Incoterms are standard terms that help two parties (a buyer and a seller involved in an international transaction) determine precisely who pays for transportation, who pays for import duties, who manages documents, and who takes what risks.
They are part of the standardization efforts that made international business easier (along with shipping containers, letters of credit, etc.).
However, what many companies don’t realize is, incoterms are just tools that are SUGGESTED to them… And customizing the commercial terms is possible.
Here is an example. The customer wants to receive the goods in their warehouse and have the seller pay for import duties, BUT the customer wants to control the transport (because they know they are more efficient than the supplier when it comes to transportation). So they want DDU except for the transportation aspect, which should be similar to FOB.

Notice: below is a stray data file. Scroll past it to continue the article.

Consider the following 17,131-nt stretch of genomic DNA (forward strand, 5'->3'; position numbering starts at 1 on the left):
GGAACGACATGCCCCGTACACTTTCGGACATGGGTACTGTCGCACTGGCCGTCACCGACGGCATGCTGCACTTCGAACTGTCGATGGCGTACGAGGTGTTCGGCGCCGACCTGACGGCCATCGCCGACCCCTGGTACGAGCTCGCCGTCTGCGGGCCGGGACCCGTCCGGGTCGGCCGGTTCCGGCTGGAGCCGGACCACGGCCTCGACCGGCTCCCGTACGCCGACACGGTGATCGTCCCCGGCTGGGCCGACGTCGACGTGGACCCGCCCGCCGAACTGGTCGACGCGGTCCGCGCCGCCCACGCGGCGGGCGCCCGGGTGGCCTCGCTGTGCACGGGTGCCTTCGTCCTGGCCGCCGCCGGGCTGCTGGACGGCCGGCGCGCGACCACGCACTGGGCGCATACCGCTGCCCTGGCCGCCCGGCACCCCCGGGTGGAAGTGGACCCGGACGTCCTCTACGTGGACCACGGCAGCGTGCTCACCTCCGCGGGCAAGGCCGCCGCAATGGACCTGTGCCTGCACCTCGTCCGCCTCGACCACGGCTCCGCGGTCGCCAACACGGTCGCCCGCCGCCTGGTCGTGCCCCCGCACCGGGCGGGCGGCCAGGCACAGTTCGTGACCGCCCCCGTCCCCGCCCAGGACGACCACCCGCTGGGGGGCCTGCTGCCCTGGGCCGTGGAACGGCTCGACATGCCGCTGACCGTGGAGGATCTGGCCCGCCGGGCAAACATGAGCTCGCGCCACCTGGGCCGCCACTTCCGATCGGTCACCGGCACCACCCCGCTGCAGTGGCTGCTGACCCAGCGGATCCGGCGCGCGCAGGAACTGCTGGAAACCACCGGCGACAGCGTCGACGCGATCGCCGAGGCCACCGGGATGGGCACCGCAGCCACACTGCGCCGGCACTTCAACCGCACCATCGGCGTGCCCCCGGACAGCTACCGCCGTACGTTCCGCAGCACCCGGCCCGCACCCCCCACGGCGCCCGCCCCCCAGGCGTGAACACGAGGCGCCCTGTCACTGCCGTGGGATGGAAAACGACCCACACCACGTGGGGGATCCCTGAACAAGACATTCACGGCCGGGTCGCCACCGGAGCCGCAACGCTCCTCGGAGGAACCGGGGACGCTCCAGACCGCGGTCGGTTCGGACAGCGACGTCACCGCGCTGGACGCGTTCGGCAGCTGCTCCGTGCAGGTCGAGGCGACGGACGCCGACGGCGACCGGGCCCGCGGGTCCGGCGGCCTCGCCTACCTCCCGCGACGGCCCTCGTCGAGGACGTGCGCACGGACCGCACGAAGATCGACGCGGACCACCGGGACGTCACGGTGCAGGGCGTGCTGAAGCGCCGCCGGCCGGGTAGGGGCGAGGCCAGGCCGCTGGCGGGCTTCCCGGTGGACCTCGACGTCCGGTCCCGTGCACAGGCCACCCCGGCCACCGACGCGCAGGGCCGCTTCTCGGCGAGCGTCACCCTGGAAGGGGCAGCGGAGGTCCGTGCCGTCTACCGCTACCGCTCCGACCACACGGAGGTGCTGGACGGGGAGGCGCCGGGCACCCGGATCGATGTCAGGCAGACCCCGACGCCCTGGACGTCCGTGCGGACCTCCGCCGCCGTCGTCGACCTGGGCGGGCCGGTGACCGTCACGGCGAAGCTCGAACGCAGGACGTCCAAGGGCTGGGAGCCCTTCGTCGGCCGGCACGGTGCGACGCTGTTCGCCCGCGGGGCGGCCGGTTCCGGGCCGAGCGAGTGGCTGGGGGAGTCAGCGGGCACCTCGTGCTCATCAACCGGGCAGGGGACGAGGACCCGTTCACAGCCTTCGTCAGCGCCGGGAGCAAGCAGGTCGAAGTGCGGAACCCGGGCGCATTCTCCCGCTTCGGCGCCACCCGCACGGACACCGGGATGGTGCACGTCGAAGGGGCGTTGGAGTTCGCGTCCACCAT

Writing this into a contract is not really complicated, and a logistics professional can help you both in opening your eyes on the opportunities and in ensuring your contract includes all important provisions.
If you purchase small quantities from a Chinese or Indian supplier, they might not be open to customizing the shipping terms. But if you represent a certain size of their business, they will usually listen to you and show some flexibility.
Again, my point is to avoid thinking “so, which incoterm to choose?” without looking at alternatives.